Researchers launch winter tracking of killer whalesFebruary 22nd, 2012 by cdunagan
A team of killer whale researchers is tracking J pod by satellite, after attaching a special radio tag to J-26, a 21-year-old male named “Mike.”
Brad Hanson, who is leading the research team from the Northwest Fisheries Science Center, said the tagging occurred Monday without incident as darkness fell over the Strait of Juan de Fuca.
“This is really exciting,” Brad told me today by cell phone from the NOAA research ship Bell M. Shimada. “This is something we have been planning on doing for quite a few years now. Everything worked out to encounter the animals in decent weather condition.”
The map above shows where the whales have traveled since Monday afternoon. A website showing the tracks, including an explanation of the project, will be updated roughly once a day.
The goal is to learn where the Southern Resident killer whales go in winter, what they’re eating and why they choose certain areas to hang out. Until now, these questions could not be answered well, because winter sightings were fairly limited.
When I talked to Brad about 4 p.m. Wednesday, the Shimada was towing an acoustic array near Port Angeles, as the researchers listened for the sounds of killer whales that might venture into the strait.
J pod was fairly spread out Monday during the tagging operation, and visibility was low Tuesday during heavy rains. As the whales headed out into the ocean, the crew decided to stay in the strait to avoid 20-foot seas and heavy winds off the coast. They could have followed the whales out, Brad said, but the satellite tag allows the crew to keep track of their location. In rough seas, there’s a risk that the research equipment will be damaged.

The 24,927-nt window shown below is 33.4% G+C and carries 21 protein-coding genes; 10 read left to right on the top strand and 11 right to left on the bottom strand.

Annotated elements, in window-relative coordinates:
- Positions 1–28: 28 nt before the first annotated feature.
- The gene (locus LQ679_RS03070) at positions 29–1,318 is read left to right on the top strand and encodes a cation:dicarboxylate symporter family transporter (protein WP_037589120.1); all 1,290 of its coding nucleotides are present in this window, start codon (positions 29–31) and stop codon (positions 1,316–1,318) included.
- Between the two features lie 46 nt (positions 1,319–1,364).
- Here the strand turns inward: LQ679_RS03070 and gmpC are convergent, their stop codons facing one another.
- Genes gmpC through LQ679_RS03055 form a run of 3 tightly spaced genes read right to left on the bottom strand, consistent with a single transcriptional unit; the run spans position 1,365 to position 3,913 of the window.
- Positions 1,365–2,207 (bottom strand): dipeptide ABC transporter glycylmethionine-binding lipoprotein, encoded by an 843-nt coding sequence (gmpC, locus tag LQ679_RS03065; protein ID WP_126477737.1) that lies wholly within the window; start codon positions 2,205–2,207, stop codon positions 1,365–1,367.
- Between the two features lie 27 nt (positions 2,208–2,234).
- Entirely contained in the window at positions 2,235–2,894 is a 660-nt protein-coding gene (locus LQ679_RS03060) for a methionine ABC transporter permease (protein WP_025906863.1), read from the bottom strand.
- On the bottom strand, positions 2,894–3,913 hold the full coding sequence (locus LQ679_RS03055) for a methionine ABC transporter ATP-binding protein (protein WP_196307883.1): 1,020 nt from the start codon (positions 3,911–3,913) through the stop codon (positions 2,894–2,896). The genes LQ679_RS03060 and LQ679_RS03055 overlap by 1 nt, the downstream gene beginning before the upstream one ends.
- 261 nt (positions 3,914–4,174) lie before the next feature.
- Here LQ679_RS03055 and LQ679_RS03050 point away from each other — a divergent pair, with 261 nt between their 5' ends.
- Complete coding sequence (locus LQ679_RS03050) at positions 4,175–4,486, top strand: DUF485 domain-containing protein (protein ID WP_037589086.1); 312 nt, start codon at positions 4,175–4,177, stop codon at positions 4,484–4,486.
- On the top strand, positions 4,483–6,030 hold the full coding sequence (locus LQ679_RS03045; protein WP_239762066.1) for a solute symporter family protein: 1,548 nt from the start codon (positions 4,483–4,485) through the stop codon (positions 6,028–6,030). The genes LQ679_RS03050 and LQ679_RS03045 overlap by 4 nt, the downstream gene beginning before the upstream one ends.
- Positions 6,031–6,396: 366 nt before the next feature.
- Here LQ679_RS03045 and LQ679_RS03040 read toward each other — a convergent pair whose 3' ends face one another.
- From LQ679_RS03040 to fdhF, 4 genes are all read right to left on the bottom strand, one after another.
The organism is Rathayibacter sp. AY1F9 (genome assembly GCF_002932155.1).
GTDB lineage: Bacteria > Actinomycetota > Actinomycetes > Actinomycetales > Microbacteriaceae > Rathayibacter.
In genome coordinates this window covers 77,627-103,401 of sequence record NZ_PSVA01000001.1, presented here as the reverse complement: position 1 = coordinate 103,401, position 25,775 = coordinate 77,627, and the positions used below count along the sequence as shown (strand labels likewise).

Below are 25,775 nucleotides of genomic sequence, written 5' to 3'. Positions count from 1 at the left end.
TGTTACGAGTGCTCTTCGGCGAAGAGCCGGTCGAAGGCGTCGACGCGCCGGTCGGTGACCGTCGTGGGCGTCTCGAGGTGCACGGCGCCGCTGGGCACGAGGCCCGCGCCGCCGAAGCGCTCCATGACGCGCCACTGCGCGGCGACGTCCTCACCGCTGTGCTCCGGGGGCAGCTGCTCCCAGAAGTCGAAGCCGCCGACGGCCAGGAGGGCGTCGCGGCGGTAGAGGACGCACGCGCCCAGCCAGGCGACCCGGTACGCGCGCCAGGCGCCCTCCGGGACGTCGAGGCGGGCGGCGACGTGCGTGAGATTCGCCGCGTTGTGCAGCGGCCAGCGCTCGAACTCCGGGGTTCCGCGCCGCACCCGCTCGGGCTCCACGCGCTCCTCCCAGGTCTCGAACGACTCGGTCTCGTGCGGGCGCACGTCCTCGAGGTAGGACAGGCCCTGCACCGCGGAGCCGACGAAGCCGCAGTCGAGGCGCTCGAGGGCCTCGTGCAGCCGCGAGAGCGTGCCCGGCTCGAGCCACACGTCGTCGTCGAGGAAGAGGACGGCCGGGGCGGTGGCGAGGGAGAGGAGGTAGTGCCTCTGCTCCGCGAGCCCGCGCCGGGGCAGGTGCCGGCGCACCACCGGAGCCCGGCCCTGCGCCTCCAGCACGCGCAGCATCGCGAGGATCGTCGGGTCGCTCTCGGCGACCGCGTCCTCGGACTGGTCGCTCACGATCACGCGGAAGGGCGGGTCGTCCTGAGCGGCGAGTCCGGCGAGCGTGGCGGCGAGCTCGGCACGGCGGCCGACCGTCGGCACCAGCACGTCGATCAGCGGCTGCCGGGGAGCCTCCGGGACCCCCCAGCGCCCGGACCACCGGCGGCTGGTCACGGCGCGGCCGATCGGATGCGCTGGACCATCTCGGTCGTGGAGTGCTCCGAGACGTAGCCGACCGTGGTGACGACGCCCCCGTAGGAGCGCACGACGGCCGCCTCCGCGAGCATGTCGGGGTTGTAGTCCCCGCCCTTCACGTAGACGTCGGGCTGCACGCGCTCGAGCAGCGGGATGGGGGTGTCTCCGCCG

“Everything is weather-dependent,” Brad said. “Our plan is to try to catch up with them as soon as we can.”
The goal is to collect fecal samples and fish scales — as the researchers do in summer when the whales are in the San Juan Islands.
“That data is extremely valuable in determining the species of fish,” he said, “and if it’s chinook, what stocks are important.”
The satellite tagging has been controversial among some researchers and killer whale advocates, but it was approved following a study of the potential risks and benefits. See Water Ways entries from 2010:
The researchers are scheduled to be out with the whales until March 7.
“We’re keeping our options open,” Brad said. “We will spend as much time with Js as we can. It looks like we could get one low-pressure system after another, as is typical for February, but we might get a break on Friday. Sometimes we’ll get these holes in the weather system.
“Right now, we’re basically hanging out in the Strait of Juan de Fuca. If other animals come in, we hope to detect that.”
The tagging permit allows for up to six orcas to be tracked each year, but nobody expects the number of tagged animals to be close to that.
Data from the satellite transmitter is relayed to a weather satellite as it passes over. The information is then transferred to a processing center that determines the location of the transmitter. Through the process, the information gets delayed a few hours.
Also on board the research vessel are seabird biologists and other experts taking samples of seawater and zooplankton and collecting basic oceanographic data.
Tags: Brad Hanson, Cetaceans, killer whale, Killer whale research, killer whale tagging, National Marine Fisheries Service, National Oceanic and Atmospheric Administration, Northwest Fisheries Science Center, orca tagging, orcas, satellite tagging, satellite tags, satellite transmitter, Whale